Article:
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Aspirin treatment and risk of first incident cardiovascular diseases in patients with type 2 diabetes: an observational study from the Swedish National Diabetes Register.
Uppsala University, Disciplinary Domain of Medicine and Pharmacy, Faculty of Medicine, Department of Public Health and Caring Sciences, Family Medicine and Preventive Medicine.
Uppsala University, Disciplinary Domain of Medicine and Pharmacy, Faculty of Medicine, Department of Public Health and Caring Sciences, Geriatrics.
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2013 (English)In: BMJ open, ISSN 2044-6055, Vol. 3, no 4Article in journal (Refereed) Published
Abstract [en]

OBJECTIVES: To investigate the benefits and risks associated with aspirin treatment in patients with type 2 diabetes and no previous cardiovascular disease (CVD) in clinical practice.

DESIGN: Population-based cohort study between 2005 and 2009, mean follow-up 3.9 years.

SETTING: Hospital outpatient clinics and primary care in Sweden.

PARTICIPANTS: Men and women with type 2 diabetes, free from CVD, including atrial fibrillation and congestive heart failure, at baseline, registered in the Swedish National Diabetes Register, with continuous low-dose aspirin treatment (n=4608) or no aspirin treatment (n=14 038).

MAIN OUTCOME MEASURES: Risks of CVD, coronary heart disease (CHD), stroke, mortality and bleedings, associated with aspirin compared with no aspirin, were analysed in all patients and in subgroups by gender and estimated cardiovascular risk. Propensity scores were used to adjust for several baseline risk factors and characteristics at Cox regression, and the effect of unknown covariates was evaluated in a sensitivity analysis.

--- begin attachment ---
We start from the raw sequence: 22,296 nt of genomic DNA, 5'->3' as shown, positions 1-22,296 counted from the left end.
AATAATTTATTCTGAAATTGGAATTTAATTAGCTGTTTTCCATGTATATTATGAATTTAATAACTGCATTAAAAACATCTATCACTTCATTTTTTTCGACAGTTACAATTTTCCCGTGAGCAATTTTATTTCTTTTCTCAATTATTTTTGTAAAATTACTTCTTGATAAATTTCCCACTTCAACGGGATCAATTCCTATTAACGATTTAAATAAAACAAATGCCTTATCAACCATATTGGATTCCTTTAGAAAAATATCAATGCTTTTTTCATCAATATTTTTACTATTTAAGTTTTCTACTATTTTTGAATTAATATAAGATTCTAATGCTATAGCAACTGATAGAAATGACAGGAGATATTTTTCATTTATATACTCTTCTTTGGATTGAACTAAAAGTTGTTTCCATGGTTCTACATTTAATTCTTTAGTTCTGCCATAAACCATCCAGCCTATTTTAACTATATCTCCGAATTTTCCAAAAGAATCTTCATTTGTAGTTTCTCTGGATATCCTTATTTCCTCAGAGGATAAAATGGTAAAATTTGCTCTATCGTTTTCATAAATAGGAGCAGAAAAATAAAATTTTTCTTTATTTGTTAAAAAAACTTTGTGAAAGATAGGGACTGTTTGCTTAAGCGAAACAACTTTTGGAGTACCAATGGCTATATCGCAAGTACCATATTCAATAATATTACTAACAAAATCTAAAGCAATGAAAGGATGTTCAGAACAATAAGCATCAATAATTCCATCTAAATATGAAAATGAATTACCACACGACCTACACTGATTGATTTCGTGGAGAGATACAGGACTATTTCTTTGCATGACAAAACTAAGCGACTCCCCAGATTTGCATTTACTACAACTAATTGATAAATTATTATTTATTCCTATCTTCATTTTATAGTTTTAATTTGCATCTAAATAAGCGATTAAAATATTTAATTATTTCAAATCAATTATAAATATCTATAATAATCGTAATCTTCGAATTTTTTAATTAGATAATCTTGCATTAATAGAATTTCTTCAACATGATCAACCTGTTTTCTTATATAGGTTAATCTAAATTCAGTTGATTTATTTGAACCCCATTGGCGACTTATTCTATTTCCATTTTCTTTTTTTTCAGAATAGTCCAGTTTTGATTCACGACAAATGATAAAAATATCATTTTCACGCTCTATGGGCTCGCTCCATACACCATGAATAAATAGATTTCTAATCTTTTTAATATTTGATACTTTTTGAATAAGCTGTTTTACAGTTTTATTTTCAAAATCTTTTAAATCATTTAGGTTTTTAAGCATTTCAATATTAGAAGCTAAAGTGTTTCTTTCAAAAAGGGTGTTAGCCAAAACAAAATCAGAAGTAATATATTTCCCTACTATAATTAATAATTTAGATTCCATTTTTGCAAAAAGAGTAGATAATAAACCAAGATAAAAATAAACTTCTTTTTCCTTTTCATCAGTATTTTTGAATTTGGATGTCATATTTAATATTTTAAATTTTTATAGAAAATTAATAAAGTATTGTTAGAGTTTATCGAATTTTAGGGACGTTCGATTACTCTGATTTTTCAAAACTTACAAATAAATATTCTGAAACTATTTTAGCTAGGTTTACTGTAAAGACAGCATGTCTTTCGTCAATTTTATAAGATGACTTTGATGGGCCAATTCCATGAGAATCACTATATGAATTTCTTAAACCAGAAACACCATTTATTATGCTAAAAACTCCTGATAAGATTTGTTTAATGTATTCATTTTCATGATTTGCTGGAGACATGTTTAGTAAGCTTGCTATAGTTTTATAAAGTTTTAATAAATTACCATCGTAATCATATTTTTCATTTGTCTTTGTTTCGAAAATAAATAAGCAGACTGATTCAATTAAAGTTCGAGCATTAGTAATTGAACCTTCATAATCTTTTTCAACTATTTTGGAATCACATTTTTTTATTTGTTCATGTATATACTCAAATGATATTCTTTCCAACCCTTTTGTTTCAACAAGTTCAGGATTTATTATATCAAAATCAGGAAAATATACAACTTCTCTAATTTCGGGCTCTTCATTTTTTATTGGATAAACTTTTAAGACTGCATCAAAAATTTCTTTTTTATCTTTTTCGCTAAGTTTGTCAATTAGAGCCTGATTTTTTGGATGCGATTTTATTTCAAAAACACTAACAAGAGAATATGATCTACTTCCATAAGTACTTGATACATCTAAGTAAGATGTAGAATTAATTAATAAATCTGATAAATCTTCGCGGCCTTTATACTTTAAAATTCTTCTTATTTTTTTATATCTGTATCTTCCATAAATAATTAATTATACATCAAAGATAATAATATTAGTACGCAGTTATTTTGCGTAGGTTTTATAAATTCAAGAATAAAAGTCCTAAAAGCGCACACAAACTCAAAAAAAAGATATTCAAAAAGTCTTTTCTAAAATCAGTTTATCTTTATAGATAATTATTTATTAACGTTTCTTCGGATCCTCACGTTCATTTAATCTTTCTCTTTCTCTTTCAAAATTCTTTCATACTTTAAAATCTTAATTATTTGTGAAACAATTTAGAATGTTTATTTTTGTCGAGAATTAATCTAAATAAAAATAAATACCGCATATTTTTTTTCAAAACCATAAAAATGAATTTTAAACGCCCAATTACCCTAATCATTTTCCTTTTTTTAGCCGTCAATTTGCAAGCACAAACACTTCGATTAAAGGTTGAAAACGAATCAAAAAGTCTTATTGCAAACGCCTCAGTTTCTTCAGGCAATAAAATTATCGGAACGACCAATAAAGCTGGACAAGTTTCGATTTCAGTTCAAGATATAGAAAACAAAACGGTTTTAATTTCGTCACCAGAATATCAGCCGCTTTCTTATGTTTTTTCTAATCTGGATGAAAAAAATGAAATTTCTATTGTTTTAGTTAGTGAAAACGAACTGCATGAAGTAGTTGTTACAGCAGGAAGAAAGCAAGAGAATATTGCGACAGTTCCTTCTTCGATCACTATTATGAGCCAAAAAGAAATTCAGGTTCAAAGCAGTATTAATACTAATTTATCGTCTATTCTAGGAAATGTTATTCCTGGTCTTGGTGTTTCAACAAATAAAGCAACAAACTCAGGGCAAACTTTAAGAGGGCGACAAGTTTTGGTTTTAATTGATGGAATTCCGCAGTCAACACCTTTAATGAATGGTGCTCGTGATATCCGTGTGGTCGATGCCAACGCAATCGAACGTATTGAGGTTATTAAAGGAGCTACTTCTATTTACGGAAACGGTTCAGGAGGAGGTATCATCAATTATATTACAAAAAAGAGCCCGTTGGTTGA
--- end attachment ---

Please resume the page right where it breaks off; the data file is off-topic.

RESULTS: There was no association between aspirin use and beneficial effects on risks of CVD or death. Rather, there was an increased risk of non-fatal/fatal CHD associated with aspirin; HR 1.19 (95% CI 1.01 to 1.41), p=0.04. The increased risk of cardiovascular outcomes associated with aspirin was seen when analysing women separately; HR 1.41 (95% CI 1.07 to 1.87), p=0.02, and HR 1.28 (95% CI 1.01 to 1.61), p=0.04, for CHD and CVD, respectively, but not for men separately. There was a trend towards increased risk of a composite of bleedings associated with aspirin, n=157; HR 1.41 (95% CI 0.99 to 1.99).

CONCLUSIONS: The results support the trend towards more restrictive use of aspirin in patients with type 2 diabetes and no previous CVD. More research is needed to explore the differences in aspirin's effects in women and men.

Place, publisher, year, edition, pages
2013. Vol. 3, no 4
National Category
Endocrinology and Diabetes
Identifiers
URN: urn:nbn:se:uu:diva-219078DOI: 10.1136/bmjopen-2013-002688ISI: 000329809200005PubMedID: 23604419OAI: oai:DiVA.org:uu-219078DiVA: diva2:698257
Available from: 2014-02-21 Created: 2014-02-21 Last updated: 2014-02-24Bibliographically approved

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